This rural site commemorates the Battle of Cold Harbor, one of the Civil War engagements associated with the Overland Campaign (May 31-June 12, 1864). Resulting in nearly 13,000 Union and 5,000 Confederate casualties, the battle was a turning point in the war in Virginia. Here, responding to repeated failures to penetrate Confederate defenses surrounding Richmond, Union soldiers changed their strategy from one of maneuver to one of entrenchment. Within two weeks of the Confederate victory at Cold Harbor, this strategic shift led to the Union siege of Richmond and Petersburg, setting the course for the war’s conclusion nine months later.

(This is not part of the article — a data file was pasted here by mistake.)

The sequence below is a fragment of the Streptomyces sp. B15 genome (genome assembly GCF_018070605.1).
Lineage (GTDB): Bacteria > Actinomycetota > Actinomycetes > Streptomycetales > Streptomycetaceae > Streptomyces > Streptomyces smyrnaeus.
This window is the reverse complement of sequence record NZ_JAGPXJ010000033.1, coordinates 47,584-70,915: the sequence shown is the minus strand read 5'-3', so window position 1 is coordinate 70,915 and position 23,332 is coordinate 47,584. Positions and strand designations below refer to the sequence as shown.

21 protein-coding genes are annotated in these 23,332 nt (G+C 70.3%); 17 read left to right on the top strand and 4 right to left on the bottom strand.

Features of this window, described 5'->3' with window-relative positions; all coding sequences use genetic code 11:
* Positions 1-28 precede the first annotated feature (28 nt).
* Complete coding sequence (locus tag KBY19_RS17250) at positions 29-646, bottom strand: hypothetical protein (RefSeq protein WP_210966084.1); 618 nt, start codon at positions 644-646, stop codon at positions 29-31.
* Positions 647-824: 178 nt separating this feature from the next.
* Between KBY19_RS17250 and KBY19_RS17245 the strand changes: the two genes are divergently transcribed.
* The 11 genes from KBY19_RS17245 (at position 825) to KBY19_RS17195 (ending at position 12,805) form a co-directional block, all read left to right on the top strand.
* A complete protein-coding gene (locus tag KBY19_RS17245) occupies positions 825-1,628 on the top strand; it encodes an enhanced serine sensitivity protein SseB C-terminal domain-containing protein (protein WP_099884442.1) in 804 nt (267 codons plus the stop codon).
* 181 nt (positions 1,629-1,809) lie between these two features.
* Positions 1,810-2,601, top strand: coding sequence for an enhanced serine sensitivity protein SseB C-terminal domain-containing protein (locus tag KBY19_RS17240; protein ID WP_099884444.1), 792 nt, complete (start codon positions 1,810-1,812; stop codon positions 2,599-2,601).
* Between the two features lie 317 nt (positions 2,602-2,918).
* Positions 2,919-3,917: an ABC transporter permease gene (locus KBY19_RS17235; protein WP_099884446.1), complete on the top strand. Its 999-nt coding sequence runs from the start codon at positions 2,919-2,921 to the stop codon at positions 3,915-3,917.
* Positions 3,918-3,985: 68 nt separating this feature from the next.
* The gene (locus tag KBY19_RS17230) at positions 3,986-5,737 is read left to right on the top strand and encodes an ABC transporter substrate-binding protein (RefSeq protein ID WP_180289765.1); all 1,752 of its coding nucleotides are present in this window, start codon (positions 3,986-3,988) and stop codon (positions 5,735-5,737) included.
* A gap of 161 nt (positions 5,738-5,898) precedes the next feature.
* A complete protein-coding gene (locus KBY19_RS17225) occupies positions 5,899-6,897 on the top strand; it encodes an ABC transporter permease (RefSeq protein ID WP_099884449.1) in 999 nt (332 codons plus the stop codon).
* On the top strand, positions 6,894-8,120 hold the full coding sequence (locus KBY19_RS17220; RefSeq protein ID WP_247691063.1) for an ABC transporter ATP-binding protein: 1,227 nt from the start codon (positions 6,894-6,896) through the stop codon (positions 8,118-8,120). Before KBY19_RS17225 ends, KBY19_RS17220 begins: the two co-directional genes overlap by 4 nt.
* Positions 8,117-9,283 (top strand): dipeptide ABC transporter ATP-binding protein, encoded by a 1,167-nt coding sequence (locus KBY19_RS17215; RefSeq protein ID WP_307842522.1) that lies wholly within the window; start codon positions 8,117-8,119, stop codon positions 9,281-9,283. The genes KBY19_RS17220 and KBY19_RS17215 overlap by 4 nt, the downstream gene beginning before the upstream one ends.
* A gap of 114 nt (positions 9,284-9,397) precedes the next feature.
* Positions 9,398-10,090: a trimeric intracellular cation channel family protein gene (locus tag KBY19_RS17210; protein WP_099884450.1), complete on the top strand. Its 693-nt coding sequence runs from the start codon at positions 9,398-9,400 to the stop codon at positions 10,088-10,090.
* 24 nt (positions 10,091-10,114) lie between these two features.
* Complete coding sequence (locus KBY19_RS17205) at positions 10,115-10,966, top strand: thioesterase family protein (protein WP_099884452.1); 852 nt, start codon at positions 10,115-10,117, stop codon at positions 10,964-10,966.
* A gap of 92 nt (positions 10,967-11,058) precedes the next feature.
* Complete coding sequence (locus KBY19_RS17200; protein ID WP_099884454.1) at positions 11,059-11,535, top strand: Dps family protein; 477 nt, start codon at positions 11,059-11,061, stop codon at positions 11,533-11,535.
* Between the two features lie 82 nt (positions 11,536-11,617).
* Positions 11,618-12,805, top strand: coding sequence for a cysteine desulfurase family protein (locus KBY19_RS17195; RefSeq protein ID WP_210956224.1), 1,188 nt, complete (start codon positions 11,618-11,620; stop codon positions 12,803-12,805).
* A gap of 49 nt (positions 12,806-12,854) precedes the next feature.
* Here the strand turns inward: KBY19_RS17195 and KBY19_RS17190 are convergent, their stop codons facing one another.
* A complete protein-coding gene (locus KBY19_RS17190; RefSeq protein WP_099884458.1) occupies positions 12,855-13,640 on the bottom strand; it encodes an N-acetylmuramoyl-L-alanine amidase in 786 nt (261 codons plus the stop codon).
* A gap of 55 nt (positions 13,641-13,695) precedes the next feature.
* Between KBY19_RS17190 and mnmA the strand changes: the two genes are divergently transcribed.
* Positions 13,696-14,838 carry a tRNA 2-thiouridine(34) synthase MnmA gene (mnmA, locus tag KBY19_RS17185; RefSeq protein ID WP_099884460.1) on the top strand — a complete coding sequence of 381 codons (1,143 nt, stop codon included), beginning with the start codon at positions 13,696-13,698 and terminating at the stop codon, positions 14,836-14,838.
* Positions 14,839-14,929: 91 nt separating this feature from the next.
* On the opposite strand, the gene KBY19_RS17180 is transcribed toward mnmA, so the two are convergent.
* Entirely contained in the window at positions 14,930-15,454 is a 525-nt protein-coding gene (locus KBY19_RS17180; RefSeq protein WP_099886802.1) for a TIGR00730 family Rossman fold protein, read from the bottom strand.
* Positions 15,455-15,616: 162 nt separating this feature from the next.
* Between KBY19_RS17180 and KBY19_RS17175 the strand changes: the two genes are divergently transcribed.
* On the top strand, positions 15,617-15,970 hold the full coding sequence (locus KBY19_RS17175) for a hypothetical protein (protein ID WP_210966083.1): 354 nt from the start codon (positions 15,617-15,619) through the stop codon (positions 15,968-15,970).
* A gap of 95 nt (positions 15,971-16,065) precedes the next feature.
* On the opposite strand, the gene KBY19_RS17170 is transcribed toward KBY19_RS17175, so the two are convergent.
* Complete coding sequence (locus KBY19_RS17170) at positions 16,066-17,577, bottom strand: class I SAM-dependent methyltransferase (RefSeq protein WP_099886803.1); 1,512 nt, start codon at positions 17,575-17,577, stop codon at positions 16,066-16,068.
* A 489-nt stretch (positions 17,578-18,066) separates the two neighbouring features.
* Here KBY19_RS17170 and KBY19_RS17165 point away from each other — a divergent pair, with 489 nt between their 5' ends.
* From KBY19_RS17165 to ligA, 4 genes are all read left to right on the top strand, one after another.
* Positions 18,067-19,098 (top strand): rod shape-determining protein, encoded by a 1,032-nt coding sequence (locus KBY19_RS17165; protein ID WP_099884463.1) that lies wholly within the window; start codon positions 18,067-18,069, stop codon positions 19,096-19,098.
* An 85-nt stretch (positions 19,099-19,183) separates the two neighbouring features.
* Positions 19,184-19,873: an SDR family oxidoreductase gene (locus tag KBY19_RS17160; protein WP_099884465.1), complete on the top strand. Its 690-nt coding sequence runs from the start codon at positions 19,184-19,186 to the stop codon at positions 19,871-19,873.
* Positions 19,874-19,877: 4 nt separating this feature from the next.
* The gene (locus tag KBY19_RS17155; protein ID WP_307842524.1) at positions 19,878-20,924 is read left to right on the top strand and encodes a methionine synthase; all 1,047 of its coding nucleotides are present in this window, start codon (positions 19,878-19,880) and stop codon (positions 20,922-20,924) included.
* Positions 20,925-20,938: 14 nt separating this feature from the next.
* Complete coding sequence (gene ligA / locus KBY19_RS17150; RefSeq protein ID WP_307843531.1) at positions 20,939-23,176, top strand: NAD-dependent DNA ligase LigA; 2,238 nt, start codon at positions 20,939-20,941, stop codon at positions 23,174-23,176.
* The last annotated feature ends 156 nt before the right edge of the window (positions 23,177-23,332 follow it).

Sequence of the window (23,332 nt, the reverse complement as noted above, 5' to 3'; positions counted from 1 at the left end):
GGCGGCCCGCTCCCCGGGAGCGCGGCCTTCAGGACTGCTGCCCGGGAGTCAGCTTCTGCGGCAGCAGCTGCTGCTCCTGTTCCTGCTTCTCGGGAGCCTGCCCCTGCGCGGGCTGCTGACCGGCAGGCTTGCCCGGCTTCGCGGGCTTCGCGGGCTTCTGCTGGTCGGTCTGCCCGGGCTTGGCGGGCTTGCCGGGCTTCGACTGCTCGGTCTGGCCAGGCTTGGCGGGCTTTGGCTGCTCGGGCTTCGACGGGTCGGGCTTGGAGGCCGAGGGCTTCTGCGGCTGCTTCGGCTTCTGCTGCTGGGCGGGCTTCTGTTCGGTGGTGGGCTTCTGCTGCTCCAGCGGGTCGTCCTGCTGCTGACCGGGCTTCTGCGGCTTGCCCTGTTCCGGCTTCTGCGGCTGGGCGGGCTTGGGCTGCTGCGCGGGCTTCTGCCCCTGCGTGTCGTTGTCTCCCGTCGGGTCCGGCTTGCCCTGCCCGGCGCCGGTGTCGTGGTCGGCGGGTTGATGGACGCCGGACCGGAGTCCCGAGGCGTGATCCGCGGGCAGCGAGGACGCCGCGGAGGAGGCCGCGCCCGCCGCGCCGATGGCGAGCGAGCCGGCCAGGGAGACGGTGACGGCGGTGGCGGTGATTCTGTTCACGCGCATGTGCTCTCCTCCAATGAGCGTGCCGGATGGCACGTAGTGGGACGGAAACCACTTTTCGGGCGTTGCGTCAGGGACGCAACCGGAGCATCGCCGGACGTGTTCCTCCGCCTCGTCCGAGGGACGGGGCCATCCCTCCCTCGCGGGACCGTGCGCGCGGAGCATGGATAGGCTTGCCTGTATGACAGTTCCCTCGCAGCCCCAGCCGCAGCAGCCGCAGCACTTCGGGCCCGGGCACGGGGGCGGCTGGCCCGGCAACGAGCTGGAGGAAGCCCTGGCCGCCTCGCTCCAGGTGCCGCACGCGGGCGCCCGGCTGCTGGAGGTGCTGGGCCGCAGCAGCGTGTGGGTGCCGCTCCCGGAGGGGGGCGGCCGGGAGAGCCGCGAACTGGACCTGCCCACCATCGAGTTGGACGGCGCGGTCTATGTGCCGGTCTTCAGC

The Cold Harbor Battlefield unit of the Richmond National Battlefield Park protects and interprets 365 acres of the historic site. Surrounded by fields over which Union troops attacked Confederate defenses, the visitor center (constructed in the 1960s as a shelter and enclosed in the 1990s) houses exhibits about the battle and other aspects of the Overland Campaign, including an interactive map that illustrates troop movements. From the visitor center, a mile-long one-way loop road weaves through oak and pine forest as well as the wetland forest associated with Bloody Run, and provides access to significant stretches of both Union and Confederate fortifications, in some cases lying just 200 yards apart. The park also consists of three miles of interpretive trails passing through extant fortifications. An open meadow simulates the fields that were part of the battlefield landscape, with a representative cannon installed in the 1980s. Cold Harbor Battlefield is a contributing unit of Richmond National Battlefield Park, listed in the National Register of Historic Places in 1966.